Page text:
(CNN) — In one shot, a young woman stands on a New York street beneath glittering string lights, the nighttime scene mimicking an old photo of her mother, a Japanese immigrant who raised four children in the United States.
“My mother has always been bound by the limitations of her reality,” reads a handwritten statement published alongside the image. “I wonder what she would be, what form she would take, if those bounds were set free.”
The young subject is one of many voices featured in “Sowing Rice With Salt,” a new series by photographer Kyle Lui being exhibited at New York’s Photoville Festival in June. The project uses archival images of immigrant parents to inspire similar shots of their adult children, who were born or raised in the US.
Lui also asked participants to pen an accompanying account reflecting on their relationship with their parents and own cultural identities — topics that can both be fraught with tension.
Their experiences range widely. There’s Akil, who yearns to visit his father’s native Jamaica. His father’s old photo shows a young man in a room plastered with posters of Rastafari icon Bob Marley; Akil’s recreation offers a modern twist, with posters of rappers A$AP Rocky and Aminé. Other stories feature children whose parents come from China, Ecuador, Brazil, the Philippines and more.
But there are common threads, too, which Lui hopes can make these stories resonate with any audience, regardless of background.
“The theme I wanted to convey was the resilience of love in these relationships, despite all the tensions that exist,” he told CNN in a video call, adding that sometimes the most intimate experiences and feelings are “the most relatable and universal.”
For instance, many of his subjects described the sacrifices their parents made to provide them with a better life; their immense gratitude, as well as the pressure to make those sacrifices worthwhile; and the guilt of having opportunities their parents never had.
Visually recreating the archival photos allowed the subjects to step into their parents’ shoes — sometimes helping to mend fractures in those relationships, Lui said.
These are familiar themes for Lui, himself a child of immigrants from Hong Kong. He recalls being one of the only Asian American students at school, where a counselor once threw away a tea egg snack his mother had packed for him because she thought it was rotten.
“That feeling of shame, of feeling like the ‘other’ and wanting to just fit in amid all the White kids … those dynamics also played out in my relationship with my parents,” Lui said. He added that he shot photos of himself, too, in an attempt to participate in the project, but ultimately wasn’t happy with the results.
Learning to open up
The photos were shot using film to recreate the intimate feeling of the older pictures, with the two subjects’ postures, clothing, surroundings and composition mirroring one another.
Lui began working on the series in 2018, inspired by other diptychs that place two related photos side by side. He chose to focus on people of color to highlight their difficulties and experiences assimilating into a majority-White society — with race playing a significant role for several subjects as they ruminated on their family relationships.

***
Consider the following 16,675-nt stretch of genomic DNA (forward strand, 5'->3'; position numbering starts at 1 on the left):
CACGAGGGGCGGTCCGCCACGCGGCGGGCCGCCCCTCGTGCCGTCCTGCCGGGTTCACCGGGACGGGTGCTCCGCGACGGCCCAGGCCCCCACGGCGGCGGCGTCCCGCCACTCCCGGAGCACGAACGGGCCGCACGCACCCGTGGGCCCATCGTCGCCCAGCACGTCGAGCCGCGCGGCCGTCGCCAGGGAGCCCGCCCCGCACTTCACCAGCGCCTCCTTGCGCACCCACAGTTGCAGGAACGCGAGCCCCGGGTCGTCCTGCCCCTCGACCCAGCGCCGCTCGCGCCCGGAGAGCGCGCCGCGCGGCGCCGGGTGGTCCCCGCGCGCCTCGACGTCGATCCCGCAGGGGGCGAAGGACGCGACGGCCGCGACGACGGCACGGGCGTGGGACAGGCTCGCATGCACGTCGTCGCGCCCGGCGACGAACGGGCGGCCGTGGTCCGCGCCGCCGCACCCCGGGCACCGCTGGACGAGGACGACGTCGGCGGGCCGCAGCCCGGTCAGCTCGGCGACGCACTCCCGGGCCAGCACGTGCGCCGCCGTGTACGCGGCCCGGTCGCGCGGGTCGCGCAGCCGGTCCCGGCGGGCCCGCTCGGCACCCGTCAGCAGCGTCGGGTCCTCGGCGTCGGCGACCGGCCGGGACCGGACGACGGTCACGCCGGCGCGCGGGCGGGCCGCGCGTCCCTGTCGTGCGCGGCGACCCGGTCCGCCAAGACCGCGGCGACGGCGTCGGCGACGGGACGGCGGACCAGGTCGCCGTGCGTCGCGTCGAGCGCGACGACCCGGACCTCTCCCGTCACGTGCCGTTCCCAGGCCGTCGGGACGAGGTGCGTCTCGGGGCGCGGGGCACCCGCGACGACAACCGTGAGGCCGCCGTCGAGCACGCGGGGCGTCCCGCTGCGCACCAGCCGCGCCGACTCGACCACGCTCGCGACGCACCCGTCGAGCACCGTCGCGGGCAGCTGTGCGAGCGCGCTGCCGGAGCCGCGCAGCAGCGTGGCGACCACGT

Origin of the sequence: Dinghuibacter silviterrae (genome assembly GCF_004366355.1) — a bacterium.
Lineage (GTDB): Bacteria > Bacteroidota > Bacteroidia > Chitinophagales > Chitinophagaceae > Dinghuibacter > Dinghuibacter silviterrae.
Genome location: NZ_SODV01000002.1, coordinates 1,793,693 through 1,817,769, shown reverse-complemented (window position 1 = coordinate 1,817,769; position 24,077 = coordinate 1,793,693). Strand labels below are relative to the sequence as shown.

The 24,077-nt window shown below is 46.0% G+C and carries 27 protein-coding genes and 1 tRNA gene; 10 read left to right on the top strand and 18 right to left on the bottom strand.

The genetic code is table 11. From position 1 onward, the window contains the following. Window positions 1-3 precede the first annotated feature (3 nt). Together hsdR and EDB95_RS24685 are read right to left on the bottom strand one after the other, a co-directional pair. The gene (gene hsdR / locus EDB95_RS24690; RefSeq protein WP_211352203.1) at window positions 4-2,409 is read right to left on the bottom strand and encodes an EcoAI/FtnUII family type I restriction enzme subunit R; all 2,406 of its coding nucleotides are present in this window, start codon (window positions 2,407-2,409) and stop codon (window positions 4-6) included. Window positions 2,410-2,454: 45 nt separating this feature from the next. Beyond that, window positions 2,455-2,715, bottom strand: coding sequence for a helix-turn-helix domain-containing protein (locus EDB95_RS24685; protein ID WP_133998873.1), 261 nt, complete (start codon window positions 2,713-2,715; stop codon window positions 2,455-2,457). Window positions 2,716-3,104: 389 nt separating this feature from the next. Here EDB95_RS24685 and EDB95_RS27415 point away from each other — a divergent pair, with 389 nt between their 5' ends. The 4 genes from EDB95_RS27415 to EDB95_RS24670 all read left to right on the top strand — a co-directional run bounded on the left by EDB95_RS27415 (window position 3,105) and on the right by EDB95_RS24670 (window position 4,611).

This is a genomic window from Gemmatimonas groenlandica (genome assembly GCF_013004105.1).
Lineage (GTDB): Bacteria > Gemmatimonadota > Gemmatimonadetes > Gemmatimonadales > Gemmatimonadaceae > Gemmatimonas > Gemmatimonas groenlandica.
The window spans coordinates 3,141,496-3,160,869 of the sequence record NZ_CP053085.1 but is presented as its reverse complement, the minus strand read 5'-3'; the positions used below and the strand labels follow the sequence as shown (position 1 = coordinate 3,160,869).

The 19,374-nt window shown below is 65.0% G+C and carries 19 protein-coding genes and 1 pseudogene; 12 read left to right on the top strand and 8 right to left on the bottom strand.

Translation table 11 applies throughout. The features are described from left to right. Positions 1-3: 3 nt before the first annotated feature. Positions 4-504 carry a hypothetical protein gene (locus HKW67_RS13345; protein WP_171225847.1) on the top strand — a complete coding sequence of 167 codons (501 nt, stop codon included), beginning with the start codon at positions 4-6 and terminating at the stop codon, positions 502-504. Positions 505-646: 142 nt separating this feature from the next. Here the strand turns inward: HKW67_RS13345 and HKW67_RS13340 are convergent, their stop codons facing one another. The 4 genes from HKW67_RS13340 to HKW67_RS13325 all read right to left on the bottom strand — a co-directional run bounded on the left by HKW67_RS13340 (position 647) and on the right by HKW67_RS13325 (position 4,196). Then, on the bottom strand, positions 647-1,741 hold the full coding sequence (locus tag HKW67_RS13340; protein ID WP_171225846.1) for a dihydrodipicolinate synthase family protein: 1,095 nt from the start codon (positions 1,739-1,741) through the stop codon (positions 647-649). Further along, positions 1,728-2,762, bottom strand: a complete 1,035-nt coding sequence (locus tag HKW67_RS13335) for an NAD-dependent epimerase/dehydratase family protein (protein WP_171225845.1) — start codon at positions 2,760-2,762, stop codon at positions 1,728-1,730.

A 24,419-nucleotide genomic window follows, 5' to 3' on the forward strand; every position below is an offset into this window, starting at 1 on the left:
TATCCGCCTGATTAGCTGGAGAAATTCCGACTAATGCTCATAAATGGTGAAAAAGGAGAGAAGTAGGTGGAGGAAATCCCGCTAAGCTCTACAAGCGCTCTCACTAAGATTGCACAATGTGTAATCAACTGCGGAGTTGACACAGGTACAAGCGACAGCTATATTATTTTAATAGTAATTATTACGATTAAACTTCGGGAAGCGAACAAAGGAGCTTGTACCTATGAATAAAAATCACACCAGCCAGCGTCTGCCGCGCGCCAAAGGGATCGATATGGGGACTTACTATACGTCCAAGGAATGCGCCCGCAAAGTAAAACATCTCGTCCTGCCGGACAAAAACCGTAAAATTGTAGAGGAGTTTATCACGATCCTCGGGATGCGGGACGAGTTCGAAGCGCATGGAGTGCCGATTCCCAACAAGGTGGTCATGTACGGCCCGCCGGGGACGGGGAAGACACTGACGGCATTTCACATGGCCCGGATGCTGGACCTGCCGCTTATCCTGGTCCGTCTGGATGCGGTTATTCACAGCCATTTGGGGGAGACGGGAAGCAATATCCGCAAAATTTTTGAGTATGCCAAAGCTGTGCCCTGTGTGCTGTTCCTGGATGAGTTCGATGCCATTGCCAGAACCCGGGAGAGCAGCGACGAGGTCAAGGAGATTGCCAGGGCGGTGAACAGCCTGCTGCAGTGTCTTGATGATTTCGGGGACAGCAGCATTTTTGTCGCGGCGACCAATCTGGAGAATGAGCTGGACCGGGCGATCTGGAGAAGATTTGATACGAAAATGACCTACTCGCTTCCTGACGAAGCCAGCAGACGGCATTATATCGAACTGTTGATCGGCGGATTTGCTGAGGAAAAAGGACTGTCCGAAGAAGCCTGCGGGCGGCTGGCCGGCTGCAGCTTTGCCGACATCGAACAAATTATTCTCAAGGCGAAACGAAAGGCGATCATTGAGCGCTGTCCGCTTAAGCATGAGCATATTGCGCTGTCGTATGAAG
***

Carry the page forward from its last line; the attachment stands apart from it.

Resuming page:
Lui’s process is a long one, sometimes taking weeks just to scout locations for his shoots. Some photos are taken in exactly the same place as the old ones (like one shot in Times Square), while others require a bit more creativity.
But the subjects’ personal reflections are by far the most time-consuming and challenging aspect, the photographer said. Lui first sits down for an “oral history conversation” with each person; they then discuss which themes could create “a cohesive story,” before the person writes their statement, Lui explained.
“Some people will take six months to do the writing. Although it looks short, it takes a lot of vulnerability and emotional preparedness to get to that place,” he said.
Lui added that difficulties opening up may reflect the environments in which some children of immigrants grow up in — one where intimacy is often considered uncomfortable, and things go unsaid.
One participant struggled for months trying to write his statement in the form of a letter to his father. Eventually, he realized it was because he was writing in standard, formal English rather than the more colloquial “Singlish” used in Singapore — the way he actually speaks with his father.
“I think the way he writes the letter speaks to the way we’re attempting to bridge those cultural gaps,” said Lui. “The language itself is embedded in that theme — in how immigrant children often have to code-switch … whether it’s with their immigrant parents or whether it’s with the rest of the world.”
But this challenge also represents Lui’s hopes for this project: that it will encourage more dialogue.
For some participants, the impact is already apparent. Several told Lui they had strained relationships with their parents at the start of the project, but the process of going through family albums to find archival images to recreate prompted them to “imagine the struggles their parents had to go through, and come to a sort of reconciliation or healing with their parents,” he said.
“It was healing for me to do this project and to hear about other people’s stories,” he added, “because, in so many of them, I saw a piece of myself or some piece of my own story.”
“Sowing Rice With Salt” will be exhibited at Photoville Festival from June 3 to 18 in Brooklyn, New York.
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